1876. May 6. Saturday. (T.S.R. 48. 2 P.M. 77. S.S. 73.) May 7. Sabbath. We have attended meeting as usual. The church was nearly filled to every seat, on account of the marriage of Charles Weber to Louisa Mormon, which took place after service. Mr. Stewart preached from the text, "What then shall I do with Jesus, who is called Christ?" a good sermon. Then we had communion, and Mrs. M. J. B. Hammond united with the church by letter from Chicago. Then came the marriage service. John Howland - her half brother and Della Royer stood up with them. The bride is very young - fourteen - but large of her age. The crowd was so great that I did not see Mrs. Weber, after all. Luther and Ada were invited to the wedding dinner, but Luther was away and Ada did not know of it in time. (T.S.R. 51. 2 P.M. 83. S.S. 75.) May 8. Monday. And now we have been married twentyone years. (T.S.R. 55. 2 P.M. 86. S.S. 77.) May 9. Tuesday. (T.S.R. 60. 2 P.M. 79. S.S. 65.) May 10. Wednesday. Received a letter from Eliza. There had just been a disastrous fire in Pioche, but they escaped loss, though they feared the fire would reach them and packed their things ready to start at any moment. (T.S.R. 51. 2 P.M. 77. S.S. 67.) May 11. Thursday. Anna Smith came and helped us sew carpet rags this afternoon. We have been to prayermeeting this eve. (T.S.R. 49. 2 P.M. 74. S.S. 60.) May 12. Friday. A cloudy morning. I have written to Eliza today. Cool weather. (T.S.R. 49. 2 P.M. 74. S.S. 65.) May 13. Saturday. Cool and a little cloudy - Eunice is now twentyone months old and weighs more than she ever did before twentyfour pounds. She is now larger than Ada, Hovace, Willard and Hannah, and has the same number of teeth that most of the others had sixteen. She loves to play out of doors with the children, and makes but very little trouble. She will sit in the swing alone while the children swing her quite high. She talks well and plainly is very active. (T.S.R. 48. 2 P.M. 70. S.S. 59.) 1876. May 14. Sabbath. We have been to S. school as usual. Eddie Shaw is here for the night. (T.S.R. 46. 2 P.M. 68. S.S. 60.) May 15. Monday. (T.S.R. 46. 2 P.M. 73. S.S. 60.) May 16. Tuesday. Windy. (T.S.R. 45. 2 P.M. 64. S.S. 58.) May 17. Wednesday. I have been sick today. I am troubled with a cough and asthma. Indeed I have never had a much worse cough in my life. Perhaps it is caused by the uncommon late cold weather, and the high water on the bottom. (T.S.R. 44. 2 P.M. 67. S.S. 61.) May 18. Thursday. Mr. Gardner brought and left a beautiful parlor organ here, which he wishes us to buy. If he will collect old notes as payment, we shall have it, otherwise not. Ada is delighted with it. The price is $250, and it has seven stops. (T.S.R. 45. 2 P.M. 77. S.S. 67.) May 19. Friday. The settlers had a picnic and barbecue at Lodi today to celebrate a recent decision of the Supreme Ct. in favor of the settlers against the Railroad men, by which the settlers will retain some land which it was expected the railroad would take away from them. It is thought more than five thousand people were present, which made the ground so dusty that white people looked more like Indians when they came away, and clothes were pitiably dirty. The day was a little cloudy, the evening windy and cold, and it is raining in the night, which will be Gad for hay. (T.S.R. 48. 2 P.M. 72. S.S. 58.) May 20. Saturday. (T.S.R. 45. 2 P.M. 65. S.S. 54.) May 21. Sabbath. We have attended meeting. Mr. Stewart preached a very good sermon - one of his best - from the words, "And ye shall know the truth, and the truth shall make you free." After the service we had a church meeting. There are still more than a hundred dollars lacking on last year's salary. We do not know what to do about it. A resolution was passed endorsing Mr. Stewart and desiring to retain him, and the church resolved itself into a committee of the whole, each one to do what they can towards making up the deficiency, and to report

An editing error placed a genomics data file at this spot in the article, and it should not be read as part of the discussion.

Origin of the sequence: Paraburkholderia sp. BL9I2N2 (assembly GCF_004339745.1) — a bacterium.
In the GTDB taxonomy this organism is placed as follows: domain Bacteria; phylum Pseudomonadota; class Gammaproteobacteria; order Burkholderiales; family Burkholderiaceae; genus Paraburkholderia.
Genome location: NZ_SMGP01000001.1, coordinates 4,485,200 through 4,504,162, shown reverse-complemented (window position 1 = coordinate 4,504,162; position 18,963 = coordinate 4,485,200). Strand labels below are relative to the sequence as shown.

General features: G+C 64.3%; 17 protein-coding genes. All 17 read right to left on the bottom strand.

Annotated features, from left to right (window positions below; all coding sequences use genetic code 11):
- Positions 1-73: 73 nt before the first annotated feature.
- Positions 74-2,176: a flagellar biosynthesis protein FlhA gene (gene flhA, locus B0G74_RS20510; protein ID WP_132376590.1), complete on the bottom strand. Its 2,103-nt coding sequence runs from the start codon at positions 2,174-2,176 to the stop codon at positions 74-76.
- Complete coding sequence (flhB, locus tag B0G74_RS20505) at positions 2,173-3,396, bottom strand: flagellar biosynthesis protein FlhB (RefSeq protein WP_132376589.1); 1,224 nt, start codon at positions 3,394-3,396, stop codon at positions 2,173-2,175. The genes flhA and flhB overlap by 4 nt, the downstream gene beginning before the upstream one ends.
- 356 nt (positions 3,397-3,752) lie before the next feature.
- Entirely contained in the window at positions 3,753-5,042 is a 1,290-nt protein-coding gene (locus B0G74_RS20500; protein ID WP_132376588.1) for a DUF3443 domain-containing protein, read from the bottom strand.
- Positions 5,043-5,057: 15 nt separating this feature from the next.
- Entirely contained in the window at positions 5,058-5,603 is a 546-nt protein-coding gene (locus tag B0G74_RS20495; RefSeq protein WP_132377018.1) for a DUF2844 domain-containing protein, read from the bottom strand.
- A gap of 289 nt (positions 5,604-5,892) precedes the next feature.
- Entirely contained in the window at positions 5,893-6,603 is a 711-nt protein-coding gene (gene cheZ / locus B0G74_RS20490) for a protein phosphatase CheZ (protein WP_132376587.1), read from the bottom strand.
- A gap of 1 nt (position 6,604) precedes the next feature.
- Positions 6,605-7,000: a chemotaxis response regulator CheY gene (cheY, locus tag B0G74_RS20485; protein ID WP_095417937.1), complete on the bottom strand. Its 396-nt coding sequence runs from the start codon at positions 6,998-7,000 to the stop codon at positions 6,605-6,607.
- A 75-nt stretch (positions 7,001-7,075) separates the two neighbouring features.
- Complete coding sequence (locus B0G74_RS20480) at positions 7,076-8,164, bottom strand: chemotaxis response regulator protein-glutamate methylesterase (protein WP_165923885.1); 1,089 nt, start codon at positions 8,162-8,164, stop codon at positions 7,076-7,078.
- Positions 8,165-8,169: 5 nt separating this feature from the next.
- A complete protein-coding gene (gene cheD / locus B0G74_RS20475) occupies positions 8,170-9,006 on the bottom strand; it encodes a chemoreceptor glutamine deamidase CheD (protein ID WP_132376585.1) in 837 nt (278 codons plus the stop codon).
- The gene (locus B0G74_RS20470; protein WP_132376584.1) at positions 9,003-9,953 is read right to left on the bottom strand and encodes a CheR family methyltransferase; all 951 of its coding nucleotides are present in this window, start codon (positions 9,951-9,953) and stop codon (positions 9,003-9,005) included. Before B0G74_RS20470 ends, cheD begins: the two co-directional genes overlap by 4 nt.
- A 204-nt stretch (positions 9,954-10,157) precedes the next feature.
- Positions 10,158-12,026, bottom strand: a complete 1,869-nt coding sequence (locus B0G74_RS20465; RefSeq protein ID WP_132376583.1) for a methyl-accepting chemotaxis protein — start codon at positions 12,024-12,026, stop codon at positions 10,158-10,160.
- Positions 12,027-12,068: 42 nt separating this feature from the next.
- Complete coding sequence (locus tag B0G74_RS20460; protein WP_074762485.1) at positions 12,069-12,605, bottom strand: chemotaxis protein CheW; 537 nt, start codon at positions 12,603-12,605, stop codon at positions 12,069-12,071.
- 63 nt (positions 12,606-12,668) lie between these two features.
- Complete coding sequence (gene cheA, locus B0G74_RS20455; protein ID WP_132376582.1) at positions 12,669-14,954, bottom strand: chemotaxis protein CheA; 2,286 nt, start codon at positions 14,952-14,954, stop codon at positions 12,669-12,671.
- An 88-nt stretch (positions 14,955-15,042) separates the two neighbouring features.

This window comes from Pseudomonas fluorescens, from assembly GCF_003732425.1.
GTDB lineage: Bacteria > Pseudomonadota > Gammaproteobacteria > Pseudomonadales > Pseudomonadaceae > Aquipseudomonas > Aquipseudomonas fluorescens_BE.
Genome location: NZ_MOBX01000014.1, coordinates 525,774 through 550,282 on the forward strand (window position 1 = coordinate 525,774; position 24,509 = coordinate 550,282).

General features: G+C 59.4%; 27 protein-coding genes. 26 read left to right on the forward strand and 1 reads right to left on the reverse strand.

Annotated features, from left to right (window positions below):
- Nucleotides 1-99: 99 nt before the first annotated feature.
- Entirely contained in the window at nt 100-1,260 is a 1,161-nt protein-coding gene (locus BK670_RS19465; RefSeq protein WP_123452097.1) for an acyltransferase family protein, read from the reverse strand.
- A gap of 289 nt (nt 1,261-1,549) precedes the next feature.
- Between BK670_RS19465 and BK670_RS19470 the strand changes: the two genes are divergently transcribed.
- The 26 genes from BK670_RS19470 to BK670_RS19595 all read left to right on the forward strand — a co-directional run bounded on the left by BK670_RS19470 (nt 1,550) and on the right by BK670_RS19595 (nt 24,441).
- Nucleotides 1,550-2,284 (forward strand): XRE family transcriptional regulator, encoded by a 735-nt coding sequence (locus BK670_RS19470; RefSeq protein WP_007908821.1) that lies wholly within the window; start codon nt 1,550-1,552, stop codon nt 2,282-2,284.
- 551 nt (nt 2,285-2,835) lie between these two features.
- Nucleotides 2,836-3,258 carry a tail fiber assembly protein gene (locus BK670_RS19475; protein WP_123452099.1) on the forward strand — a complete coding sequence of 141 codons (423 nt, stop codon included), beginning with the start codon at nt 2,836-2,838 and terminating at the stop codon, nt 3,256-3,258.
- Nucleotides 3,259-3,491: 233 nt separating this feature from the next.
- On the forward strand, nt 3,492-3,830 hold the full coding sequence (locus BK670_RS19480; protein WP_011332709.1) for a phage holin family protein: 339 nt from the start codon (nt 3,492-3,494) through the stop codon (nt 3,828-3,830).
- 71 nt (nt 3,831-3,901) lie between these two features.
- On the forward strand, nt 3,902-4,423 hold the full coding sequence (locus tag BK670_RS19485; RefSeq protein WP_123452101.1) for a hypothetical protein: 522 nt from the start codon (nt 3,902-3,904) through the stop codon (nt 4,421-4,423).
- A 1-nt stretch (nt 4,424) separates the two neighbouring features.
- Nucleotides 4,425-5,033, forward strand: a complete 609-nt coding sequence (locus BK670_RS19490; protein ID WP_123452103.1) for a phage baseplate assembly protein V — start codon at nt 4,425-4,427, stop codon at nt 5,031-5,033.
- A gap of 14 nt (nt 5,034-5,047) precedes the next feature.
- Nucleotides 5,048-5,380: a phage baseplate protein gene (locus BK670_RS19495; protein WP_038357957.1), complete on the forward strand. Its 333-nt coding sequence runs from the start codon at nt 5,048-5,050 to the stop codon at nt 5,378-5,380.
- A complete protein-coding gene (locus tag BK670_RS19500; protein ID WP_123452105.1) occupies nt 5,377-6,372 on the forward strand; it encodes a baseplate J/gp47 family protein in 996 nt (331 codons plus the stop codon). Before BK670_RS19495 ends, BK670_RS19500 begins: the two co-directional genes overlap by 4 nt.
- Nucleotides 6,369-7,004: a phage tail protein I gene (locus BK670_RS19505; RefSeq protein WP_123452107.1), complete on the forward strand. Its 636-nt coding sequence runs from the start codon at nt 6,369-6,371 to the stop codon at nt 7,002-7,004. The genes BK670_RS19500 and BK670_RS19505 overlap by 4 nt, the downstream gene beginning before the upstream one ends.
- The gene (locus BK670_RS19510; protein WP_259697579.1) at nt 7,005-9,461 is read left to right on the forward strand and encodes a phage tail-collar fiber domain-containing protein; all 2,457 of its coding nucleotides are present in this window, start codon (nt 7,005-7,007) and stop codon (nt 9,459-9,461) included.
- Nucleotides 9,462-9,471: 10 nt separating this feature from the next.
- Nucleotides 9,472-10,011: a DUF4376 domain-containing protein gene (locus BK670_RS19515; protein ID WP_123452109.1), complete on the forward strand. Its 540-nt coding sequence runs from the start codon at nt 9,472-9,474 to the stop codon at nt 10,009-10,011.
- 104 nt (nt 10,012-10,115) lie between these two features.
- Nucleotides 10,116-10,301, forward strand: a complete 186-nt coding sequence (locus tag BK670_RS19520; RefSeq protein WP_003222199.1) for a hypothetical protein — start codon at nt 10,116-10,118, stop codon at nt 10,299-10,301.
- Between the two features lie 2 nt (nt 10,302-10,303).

Original diary dimensions: 22 x 33 cm.
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Delia Locke, diaries, women, diarist, California, Locke-Hammond Family Papers, Lockeford, CA, Dean Jewett Locke, rural life, rural California, 19th Century, church, temperance organizations, Mokelumne River Ladies' Sewing Circle, temperature recordings, journal